Copyright-Protected Figures...sigh...

Business By bfranzen Updated 30 Dec 2011 , 4:38pm by jason_kraft

bfranzen Posted 30 Dec 2011 , 3:31am
post #1 of 7

So I was asked to do a "Toy Story" cake for a 2 year old. I tell the Grandma that I can't recreate Toy Story because it is copyright protected...so we settle on a cake that she will add figures to after she picks it up. Then I come on here to look for ideas and find almost 2500 Toy Story cakes that CLEARLY violate the copyright law as I understand it. Frustrating!

I realize a few of the cakes were for friends, family, etc. and not sold but not the vast majority. I have a licensed home bakery and want to do things the right way. So how do we answer those parents that call and say "I want a ___ (copyright protected) cake. I found some ideas online and wondered if you can do something similar?"

Thanks!

6 replies
Debbye27 Posted 30 Dec 2011 , 3:52am
post #2 of 7

I haven't researched the law yet myself, but I believe that as long as you do purchase some sort of character or topper and add to your cake, you have 'done the deed.' I would think that you can create a cake with a fondant woody or buzz, or in the shape of the spaceship- and as long as you went out and spent money on a topper and add to your cake, you are in the clear, right? I thought the point of the law was so that disney and other companies are not losing money- and are still selling their products..... I may be way off here, but in my head that made sense- I'd love to see what everyone else has to say about this.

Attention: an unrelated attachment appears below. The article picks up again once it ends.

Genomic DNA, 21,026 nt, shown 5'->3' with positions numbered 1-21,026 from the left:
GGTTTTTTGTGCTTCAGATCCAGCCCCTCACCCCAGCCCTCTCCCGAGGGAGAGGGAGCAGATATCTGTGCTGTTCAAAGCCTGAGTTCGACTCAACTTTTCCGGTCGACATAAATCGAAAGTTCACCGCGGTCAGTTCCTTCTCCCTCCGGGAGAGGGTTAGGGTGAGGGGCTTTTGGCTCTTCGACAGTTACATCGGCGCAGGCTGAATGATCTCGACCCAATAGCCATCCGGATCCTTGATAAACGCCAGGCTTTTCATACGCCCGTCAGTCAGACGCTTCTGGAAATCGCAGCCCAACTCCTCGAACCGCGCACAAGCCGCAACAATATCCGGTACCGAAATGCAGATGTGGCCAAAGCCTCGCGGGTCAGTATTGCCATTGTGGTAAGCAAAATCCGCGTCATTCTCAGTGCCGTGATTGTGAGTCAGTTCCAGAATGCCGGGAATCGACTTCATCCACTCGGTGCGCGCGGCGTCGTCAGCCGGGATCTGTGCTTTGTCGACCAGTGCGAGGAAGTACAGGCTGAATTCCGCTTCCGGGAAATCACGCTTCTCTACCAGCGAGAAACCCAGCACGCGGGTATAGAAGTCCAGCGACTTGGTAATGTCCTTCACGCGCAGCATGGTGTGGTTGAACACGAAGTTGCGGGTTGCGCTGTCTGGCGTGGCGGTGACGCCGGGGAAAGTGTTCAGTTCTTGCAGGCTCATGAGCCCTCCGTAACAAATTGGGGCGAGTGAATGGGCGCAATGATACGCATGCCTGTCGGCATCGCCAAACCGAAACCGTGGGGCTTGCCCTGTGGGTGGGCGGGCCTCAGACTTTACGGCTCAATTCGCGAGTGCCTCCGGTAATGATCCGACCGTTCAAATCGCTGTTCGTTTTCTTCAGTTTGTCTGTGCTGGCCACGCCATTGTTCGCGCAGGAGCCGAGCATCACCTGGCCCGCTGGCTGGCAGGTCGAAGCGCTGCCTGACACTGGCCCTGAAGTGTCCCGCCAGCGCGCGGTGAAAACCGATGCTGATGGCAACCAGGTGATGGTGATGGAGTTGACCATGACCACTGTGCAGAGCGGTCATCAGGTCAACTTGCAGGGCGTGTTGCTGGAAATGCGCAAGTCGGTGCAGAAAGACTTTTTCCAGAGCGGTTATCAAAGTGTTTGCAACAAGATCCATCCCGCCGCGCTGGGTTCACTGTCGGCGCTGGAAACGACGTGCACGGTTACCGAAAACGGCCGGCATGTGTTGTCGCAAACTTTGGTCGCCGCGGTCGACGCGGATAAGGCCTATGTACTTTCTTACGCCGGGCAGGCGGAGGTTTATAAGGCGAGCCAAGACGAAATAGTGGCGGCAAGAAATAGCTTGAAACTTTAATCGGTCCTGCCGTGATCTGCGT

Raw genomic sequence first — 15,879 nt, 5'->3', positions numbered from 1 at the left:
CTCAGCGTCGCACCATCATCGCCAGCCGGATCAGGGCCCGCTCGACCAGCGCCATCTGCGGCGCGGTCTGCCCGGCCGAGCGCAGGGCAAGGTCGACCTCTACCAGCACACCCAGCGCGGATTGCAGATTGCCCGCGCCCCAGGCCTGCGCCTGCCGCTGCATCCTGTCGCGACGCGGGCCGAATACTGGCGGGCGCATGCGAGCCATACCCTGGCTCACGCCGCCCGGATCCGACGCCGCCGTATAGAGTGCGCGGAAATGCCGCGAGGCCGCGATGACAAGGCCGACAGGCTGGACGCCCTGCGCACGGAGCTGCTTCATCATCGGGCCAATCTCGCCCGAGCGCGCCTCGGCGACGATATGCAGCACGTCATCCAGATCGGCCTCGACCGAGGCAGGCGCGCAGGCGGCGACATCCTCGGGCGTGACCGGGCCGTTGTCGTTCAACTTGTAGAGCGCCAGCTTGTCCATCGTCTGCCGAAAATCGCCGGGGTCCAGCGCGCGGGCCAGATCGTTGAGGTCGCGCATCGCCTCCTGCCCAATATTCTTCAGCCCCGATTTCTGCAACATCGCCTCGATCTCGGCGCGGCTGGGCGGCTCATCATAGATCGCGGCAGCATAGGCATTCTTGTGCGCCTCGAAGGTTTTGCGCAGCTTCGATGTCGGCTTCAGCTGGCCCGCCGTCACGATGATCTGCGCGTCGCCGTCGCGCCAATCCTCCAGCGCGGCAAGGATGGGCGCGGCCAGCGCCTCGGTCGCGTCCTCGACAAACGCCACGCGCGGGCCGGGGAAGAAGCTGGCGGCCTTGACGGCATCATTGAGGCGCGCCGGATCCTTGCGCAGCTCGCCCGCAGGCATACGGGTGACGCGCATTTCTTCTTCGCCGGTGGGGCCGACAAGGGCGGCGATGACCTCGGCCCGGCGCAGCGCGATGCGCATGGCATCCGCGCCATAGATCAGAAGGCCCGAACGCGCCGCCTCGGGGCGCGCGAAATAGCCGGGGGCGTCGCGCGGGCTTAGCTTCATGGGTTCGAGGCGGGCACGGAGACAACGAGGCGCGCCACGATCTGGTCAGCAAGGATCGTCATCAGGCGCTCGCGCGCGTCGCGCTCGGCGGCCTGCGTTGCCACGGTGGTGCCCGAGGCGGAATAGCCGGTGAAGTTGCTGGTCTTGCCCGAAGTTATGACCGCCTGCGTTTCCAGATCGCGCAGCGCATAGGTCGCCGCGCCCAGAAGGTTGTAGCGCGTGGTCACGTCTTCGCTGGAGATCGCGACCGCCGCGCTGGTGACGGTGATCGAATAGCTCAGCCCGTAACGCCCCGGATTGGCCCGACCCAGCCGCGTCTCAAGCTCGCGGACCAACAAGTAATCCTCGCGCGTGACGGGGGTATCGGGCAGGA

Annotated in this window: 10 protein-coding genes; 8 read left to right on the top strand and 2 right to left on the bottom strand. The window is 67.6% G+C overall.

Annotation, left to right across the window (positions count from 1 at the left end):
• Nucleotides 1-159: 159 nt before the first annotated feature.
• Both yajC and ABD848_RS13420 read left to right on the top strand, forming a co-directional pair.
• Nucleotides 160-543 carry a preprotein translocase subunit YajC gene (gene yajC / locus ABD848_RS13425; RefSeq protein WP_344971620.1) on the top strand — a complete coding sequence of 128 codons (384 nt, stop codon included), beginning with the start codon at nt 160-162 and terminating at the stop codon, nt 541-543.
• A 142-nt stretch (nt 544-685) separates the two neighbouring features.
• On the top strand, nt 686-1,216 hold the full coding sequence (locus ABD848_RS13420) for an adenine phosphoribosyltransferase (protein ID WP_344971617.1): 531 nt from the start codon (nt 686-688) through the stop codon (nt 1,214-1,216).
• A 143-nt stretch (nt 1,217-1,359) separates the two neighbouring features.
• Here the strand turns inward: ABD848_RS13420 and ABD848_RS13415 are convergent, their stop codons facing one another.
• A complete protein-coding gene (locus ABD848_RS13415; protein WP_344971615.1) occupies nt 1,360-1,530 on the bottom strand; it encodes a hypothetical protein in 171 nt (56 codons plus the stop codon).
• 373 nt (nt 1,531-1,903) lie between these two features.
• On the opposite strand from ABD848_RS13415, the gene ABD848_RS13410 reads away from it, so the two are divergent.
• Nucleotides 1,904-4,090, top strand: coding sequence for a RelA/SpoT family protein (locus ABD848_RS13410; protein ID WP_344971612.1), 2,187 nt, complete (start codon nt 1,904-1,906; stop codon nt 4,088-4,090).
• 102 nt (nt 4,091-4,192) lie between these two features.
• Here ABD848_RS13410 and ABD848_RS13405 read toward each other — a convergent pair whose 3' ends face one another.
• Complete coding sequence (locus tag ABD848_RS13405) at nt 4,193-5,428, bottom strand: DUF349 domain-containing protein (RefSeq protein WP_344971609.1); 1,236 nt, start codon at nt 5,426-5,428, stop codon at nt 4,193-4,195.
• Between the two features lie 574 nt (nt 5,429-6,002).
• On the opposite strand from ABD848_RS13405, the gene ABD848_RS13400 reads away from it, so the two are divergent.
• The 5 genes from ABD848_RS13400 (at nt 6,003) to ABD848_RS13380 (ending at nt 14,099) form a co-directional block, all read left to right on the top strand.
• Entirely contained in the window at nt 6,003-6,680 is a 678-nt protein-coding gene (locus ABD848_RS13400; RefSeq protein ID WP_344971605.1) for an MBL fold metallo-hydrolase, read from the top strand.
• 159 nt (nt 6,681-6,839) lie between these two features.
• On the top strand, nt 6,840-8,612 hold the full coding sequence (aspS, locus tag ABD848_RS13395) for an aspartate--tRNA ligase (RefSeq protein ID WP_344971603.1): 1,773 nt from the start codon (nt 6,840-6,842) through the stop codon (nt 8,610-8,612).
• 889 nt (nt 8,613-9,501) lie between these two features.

jason_kraft Posted 30 Dec 2011 , 5:43am
post #3 of 7
Quote:
Originally Posted by Debbye27

I haven't researched the law yet myself, but I believe that as long as you do purchase some sort of character or topper and add to your cake, you have 'done the deed.' I would think that you can create a cake with a fondant woody or buzz, or in the shape of the spaceship- and as long as you went out and spent money on a topper and add to your cake, you are in the clear, right?



That's not how it works...copyright infringement is still copyright infringement, even if other components of the product are licensed. If you are reproducing multiple instances of original art created by someone else, you need permission for each one. If different characters are involved this may involve contacting more than one company.

We push this responsibility to the customer and ask them to provide written permission from the copyright owner of the requested image.

karateka Posted 30 Dec 2011 , 10:27am
post #4 of 7

"If someone tells me that they've seen it online, "why can they do it and you can't", I respond that sooner or later they are going to be in trouble for doing what they are doing, and I'd rather avoid it.

I cite instances that have been cited on this site, such as the Louis Vuitton Cease and Desist letter, then tell my client that I hope those people stop doing what they are doing before they have to pay a huge fine.

Sure, most of them hang up with me and go call one of those people. But I'd rather lose their business than my business, if you know what I mean.

tarabara Posted 30 Dec 2011 , 3:09pm
post #5 of 7

Someone got a cease and desist order from Louis Vuitton??

karateka Posted 30 Dec 2011 , 3:55pm
post #6 of 7

Yes...I read about it on here, I think. Can't remember who or exactly when it was. The person telling the story was telling it about someone else, if memory serves. Plus, I think there was a story on the news.

jason_kraft Posted 30 Dec 2011 , 4:38pm
post #7 of 7

I remember the LV C&D thread but I wasn't able to find it, here are two other threads about bakers receiving C&Ds (one from Chanel, the other was undisclosed):

http://cakecentral.com/modules.php?name=Forums&file=viewtopic&p=6721659&sid=7f527a994ac32295ba8f28e5b1ef58ac

https://cakecentral.com/modules.php?name=Forums&file=viewtopic&t=484533&postdays=0&postorder=asc&&start=0

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